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Abstract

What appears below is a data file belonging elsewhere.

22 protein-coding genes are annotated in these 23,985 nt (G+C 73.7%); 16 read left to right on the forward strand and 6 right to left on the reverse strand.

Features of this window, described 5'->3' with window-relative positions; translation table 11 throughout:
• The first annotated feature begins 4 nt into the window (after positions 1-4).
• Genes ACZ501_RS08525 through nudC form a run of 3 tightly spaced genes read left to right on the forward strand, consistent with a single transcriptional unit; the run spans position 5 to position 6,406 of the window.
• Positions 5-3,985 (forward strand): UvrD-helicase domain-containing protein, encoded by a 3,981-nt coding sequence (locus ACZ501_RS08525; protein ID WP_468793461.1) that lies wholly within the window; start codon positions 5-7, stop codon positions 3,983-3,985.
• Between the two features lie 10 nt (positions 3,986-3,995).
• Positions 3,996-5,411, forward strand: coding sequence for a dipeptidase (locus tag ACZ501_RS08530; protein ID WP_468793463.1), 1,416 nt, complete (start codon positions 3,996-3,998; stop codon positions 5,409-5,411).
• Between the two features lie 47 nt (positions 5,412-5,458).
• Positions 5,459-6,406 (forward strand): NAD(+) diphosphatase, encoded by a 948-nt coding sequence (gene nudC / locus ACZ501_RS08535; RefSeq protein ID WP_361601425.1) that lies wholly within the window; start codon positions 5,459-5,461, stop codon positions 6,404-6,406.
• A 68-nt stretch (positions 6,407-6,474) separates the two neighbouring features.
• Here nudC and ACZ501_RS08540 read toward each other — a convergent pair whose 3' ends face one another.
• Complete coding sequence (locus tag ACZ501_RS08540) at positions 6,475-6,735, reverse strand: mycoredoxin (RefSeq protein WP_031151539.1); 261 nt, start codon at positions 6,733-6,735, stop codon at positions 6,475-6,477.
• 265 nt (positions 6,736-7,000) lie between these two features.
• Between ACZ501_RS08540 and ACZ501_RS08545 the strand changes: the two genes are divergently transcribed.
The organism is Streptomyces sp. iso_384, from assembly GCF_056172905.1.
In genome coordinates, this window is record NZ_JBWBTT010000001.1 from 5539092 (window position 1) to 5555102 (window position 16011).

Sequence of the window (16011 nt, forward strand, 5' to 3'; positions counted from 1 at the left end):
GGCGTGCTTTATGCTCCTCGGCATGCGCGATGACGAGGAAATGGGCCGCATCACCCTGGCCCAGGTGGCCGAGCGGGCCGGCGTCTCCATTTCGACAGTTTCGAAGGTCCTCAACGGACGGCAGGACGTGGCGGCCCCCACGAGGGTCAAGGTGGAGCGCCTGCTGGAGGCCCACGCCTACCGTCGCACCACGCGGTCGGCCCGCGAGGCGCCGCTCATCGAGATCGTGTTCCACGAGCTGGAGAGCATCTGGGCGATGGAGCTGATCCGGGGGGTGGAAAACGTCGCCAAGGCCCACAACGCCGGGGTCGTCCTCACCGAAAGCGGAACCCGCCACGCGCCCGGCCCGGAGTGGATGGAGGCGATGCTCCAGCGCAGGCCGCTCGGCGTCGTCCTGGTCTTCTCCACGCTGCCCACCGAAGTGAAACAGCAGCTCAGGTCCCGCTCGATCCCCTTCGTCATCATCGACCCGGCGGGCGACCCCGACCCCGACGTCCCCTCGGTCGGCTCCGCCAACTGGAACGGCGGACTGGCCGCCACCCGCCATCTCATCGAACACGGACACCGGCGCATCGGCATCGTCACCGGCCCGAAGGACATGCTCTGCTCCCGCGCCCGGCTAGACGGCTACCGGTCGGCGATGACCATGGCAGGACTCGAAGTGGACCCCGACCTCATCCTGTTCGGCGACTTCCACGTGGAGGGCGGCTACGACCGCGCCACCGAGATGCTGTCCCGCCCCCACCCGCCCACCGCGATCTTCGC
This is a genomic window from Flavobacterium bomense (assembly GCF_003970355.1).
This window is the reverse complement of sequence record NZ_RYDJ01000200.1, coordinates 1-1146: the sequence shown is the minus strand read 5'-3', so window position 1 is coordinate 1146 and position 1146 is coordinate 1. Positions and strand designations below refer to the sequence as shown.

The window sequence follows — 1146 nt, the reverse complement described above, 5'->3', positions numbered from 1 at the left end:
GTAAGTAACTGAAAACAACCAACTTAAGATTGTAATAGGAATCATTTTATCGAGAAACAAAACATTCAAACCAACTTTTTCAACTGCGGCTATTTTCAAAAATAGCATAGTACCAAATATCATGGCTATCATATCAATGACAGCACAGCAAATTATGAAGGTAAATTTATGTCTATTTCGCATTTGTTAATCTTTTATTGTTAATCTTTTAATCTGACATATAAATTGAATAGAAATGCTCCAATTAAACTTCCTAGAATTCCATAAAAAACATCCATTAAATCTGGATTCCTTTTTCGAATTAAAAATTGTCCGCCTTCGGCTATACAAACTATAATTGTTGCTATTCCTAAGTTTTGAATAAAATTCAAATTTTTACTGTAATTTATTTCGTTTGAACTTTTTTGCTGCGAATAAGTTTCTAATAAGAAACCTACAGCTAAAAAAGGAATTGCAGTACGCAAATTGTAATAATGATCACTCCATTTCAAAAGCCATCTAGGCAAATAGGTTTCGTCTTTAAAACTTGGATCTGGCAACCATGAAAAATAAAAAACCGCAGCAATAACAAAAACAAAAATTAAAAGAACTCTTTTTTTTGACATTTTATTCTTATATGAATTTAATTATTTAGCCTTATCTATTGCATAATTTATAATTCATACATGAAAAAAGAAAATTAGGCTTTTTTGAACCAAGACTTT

This qualitative inquiry compares the practice of one Māori primary school leader of urban education for indigenous multicultural multilingual learners in New Zealand (NZ), to research on the practices of nine educational leaders of colour in the United States (US). This study identifies and compares leadership practices for leaders struggling with ways to positively impact learner outcomes in similar settings (e.g., UK, Canada). From a critical comparative perspective, this school principal shares her leadership practice and lessons learned to inform leadership practice in similarly multifaceted urban settings. This research is undertaken by a collaborative cross-cultural team of educational leaders and scholars from the US and NZ, from the local university and urban primary school. The research team comprises multiple perspectives, the basis for global comparative discourse on school leadership. This contribution offers a cross-cultural model, framework, and way of doing educational research to increase understanding of leadership in different societies.

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